Defeating anxiety, stress, negative thoughts, procrastination and fears has never been easy. And it never will be. Not because there is something wrong with us, or because we are doing it the wrong way, but because it is something that indeed requires from us conscious effort, time, practice and a lot of mental energy.
We are actually rewiring our brain: changing the neuron paths existing since childhood which take us a certain way, into a different path, where things happen in a different way and are linked to different thoughts.
In order to build that new path, we need to develop some specific skills. Attention: don't go into "all or nothing" thinking, saying to yourself "I don't have that skill, so I will never beat anxiety". It's not "you either have it or you don’t". We all have these skills, each and every one of us, at a different degree. And we can all work on these skills, a little bit every day, some skills more than others. There is no recipe here. No one is master in all of them - we are all trying our best.
1. The ability to tolerate and accept uncertainty.
There are circumstances where we don't know what will happen tomorrow, neither the outcome of our actions, or what the decisions of others will be. Having control over everything is beyond our ability. Let us accept that. We are responsible for only half of what's happening around us (at times even less) and there are situations where we can only wait and see. And there's nothing wrong with that.
Ask yourself: "I cannot do anything right now to change what is. Can I let go for now and see what will happen tomorrow?"
2. The ability to defend your story.
It is quite common for people with anxiety to ruminate over worst-case scenarios. They blame themselves for the mistakes or the neglect. What about we stop putting all the blame on ourselves and accept the story as it is. "Yes. I did my best." or "I am sorry but that was what seemed to me the right decision back then". Defend yourself and your side of the story. You are only human.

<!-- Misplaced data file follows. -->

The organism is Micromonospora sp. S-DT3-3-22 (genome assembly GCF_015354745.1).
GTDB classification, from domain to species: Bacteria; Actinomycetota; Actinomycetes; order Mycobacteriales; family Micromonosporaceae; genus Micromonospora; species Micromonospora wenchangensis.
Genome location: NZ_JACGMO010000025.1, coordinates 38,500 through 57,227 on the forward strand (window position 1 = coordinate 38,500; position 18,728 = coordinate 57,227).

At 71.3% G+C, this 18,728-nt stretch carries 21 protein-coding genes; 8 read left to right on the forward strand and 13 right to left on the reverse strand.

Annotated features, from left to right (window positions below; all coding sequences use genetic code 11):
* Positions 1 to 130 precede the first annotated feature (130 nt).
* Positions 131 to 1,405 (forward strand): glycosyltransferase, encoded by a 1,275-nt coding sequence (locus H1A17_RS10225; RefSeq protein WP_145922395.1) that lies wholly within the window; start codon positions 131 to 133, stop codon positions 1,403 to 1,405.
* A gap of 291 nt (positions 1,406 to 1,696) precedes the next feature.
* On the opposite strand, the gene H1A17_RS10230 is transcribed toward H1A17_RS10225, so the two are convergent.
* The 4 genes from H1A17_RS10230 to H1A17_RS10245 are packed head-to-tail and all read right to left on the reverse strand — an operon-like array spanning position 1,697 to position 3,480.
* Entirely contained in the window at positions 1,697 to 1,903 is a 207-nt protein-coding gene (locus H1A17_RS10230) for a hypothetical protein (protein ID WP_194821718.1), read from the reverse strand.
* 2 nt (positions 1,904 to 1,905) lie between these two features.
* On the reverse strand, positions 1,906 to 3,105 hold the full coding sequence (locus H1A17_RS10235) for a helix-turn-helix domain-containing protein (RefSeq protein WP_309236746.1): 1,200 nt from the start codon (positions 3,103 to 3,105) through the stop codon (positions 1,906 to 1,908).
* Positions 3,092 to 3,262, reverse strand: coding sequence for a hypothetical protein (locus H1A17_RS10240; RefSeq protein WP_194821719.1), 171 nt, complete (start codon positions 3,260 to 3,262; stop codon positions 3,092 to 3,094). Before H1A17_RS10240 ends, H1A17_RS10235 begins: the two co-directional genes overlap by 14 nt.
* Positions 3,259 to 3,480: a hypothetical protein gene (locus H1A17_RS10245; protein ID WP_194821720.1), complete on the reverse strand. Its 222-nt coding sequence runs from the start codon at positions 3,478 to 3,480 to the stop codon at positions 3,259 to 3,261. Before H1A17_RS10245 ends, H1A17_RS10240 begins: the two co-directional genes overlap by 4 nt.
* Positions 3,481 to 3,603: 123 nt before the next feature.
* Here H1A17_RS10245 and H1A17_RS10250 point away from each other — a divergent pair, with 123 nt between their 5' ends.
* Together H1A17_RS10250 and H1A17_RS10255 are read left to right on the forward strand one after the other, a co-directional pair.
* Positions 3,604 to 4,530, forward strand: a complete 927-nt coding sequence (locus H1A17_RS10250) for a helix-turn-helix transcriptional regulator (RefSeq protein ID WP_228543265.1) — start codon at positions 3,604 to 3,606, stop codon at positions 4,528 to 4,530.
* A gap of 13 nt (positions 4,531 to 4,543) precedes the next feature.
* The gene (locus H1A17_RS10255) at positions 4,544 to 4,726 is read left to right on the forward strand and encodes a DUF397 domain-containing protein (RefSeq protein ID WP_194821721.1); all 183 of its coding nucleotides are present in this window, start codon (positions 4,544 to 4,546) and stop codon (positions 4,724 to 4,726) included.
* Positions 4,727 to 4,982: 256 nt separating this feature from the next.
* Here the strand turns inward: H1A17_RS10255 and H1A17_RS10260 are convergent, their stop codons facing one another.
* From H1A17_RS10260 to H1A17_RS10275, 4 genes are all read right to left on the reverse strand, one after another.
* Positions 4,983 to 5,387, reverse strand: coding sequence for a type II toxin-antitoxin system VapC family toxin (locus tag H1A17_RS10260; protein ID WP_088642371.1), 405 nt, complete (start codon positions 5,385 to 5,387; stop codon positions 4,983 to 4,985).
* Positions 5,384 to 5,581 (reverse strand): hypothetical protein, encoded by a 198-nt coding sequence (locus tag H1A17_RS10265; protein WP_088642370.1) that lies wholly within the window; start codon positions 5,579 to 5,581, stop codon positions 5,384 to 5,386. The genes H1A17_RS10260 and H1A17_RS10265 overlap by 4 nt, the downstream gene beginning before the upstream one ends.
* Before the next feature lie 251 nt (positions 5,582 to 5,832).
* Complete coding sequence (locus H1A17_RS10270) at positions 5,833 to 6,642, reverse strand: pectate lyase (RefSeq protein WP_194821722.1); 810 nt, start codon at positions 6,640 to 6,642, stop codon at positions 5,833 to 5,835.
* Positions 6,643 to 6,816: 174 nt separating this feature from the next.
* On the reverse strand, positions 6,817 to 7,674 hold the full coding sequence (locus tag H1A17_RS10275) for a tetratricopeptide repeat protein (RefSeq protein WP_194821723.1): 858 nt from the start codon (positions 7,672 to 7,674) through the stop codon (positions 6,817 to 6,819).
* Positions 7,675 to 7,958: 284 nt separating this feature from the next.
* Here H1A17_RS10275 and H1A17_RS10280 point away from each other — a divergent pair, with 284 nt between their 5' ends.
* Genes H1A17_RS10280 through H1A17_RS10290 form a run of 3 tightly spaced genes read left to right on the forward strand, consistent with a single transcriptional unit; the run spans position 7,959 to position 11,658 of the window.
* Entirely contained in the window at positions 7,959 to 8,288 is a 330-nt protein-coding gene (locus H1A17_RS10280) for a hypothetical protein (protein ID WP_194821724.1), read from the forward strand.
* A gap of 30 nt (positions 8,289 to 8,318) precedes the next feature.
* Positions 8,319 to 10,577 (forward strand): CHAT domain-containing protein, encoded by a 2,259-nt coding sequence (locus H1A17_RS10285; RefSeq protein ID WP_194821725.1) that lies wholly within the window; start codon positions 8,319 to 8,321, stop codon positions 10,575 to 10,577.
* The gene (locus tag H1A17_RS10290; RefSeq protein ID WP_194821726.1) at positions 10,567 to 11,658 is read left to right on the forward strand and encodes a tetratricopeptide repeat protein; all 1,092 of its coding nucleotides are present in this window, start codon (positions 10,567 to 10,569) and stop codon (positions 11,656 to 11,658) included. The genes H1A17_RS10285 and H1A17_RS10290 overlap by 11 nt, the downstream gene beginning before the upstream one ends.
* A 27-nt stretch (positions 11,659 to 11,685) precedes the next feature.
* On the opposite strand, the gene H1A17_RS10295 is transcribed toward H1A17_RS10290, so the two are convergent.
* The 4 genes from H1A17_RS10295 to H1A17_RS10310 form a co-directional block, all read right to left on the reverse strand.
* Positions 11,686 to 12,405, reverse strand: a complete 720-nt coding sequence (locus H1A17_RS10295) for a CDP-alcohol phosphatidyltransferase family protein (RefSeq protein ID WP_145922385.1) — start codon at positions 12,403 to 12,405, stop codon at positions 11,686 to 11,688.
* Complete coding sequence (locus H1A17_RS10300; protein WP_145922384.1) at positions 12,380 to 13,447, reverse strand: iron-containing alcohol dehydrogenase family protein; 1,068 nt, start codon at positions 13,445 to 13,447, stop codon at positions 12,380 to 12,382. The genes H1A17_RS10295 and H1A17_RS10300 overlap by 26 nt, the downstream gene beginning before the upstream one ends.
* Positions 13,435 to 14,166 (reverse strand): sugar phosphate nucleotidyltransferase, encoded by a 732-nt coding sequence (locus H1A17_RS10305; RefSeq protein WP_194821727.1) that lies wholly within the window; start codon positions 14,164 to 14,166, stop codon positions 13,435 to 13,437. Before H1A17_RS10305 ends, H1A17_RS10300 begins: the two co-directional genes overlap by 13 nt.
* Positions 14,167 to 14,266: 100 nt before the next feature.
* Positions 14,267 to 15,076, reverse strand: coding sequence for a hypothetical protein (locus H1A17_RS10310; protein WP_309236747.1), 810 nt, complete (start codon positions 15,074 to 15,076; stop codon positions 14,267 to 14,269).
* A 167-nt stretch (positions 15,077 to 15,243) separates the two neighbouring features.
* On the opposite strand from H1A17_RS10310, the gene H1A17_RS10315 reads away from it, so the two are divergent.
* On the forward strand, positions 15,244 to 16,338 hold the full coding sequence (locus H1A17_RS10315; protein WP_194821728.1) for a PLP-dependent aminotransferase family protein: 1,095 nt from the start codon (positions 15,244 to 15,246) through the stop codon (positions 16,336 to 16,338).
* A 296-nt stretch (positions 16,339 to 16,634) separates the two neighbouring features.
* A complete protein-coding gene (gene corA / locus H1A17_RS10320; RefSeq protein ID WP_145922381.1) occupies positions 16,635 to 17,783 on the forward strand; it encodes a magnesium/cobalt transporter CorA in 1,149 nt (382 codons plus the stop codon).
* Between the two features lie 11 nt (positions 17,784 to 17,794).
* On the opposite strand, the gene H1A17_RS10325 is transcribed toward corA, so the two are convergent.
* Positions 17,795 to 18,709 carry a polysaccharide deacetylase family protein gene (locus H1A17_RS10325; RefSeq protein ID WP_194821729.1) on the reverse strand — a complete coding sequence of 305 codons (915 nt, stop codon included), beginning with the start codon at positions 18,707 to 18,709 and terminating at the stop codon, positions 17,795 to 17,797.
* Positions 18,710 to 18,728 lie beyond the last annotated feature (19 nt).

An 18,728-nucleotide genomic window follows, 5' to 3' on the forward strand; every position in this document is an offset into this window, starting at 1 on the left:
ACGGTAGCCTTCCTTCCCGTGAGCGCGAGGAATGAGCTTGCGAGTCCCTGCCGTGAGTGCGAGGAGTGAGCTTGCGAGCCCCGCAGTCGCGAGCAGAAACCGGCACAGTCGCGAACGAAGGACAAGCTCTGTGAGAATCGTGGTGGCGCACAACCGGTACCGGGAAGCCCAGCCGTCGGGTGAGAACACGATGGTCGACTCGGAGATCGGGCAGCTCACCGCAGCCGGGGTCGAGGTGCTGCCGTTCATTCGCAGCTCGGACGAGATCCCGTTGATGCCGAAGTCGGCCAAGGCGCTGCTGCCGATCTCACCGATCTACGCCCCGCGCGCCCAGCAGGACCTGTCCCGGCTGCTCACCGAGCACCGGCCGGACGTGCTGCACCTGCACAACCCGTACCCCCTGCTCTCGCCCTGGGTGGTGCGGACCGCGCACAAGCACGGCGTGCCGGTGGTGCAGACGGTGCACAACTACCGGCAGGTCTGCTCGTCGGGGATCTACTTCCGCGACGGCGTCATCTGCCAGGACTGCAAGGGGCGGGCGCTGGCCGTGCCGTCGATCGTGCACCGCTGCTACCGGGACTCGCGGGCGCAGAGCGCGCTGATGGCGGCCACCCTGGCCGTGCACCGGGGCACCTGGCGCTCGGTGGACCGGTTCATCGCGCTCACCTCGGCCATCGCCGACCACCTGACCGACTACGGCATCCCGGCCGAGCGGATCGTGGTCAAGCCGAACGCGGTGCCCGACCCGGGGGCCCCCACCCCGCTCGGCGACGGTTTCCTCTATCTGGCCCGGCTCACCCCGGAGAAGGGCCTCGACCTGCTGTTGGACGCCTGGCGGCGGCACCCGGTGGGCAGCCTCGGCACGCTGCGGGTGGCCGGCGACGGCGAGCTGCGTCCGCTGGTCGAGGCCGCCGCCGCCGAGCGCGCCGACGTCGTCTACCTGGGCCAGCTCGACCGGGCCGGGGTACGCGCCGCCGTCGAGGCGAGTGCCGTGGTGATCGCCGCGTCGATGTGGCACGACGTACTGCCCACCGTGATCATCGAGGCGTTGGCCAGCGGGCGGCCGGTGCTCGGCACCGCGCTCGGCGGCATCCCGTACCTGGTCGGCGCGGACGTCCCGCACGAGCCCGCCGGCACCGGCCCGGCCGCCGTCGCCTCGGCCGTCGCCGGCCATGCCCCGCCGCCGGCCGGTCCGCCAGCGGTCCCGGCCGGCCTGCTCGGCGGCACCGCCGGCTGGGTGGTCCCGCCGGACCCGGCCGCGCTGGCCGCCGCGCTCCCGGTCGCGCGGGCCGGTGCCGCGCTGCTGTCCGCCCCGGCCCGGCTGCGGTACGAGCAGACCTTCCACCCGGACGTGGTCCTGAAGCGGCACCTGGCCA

Ask yourself: "I did my best. I cannot undo it. Am I ready to defend myself if something goes wrong? Am I willing to own my decisions?"
3. The ability to choose your battles.
Joggling with more balls than we can handle is a sure deliverer of stress and anxiety. When we want to be prepared for all possibilities, it makes sense for us to fight on many fields and try to cover our backs. The need for self-protection is very strong in people with anxiety, however it backfires when we struggle 24/7, even for the least important tasks in our lives. Time-wise and energy-wise,it is not possible. Choose your battles. Prioritize tasks based on what matters right now and what doesn't. Focus only on what's important, and keep the rest on "a low flame".
Ask yourself: "Are all the things I worry about right now equally significant? If I could put them in order, what would be No1? Or my top three?"
4. The ability to work on something without seeing the result of it.
Sometimes we are so caught up working on an important task that we lose contact with the effort we put in. We focus only on the result: "What if I fail? What if it goes wrong?.." And all the negative scenarios flood into our minds. What if we forget about the final outcome? We can not fully predict what will come out of our effort, but only have a rough idea. The only thing we can focus on, is what we do now.
Ask yourself: "If nobody sees the end product, do I still want to keep on doing it? Do I still find pleasure in it?"
5. The ability to let go of perfectionism.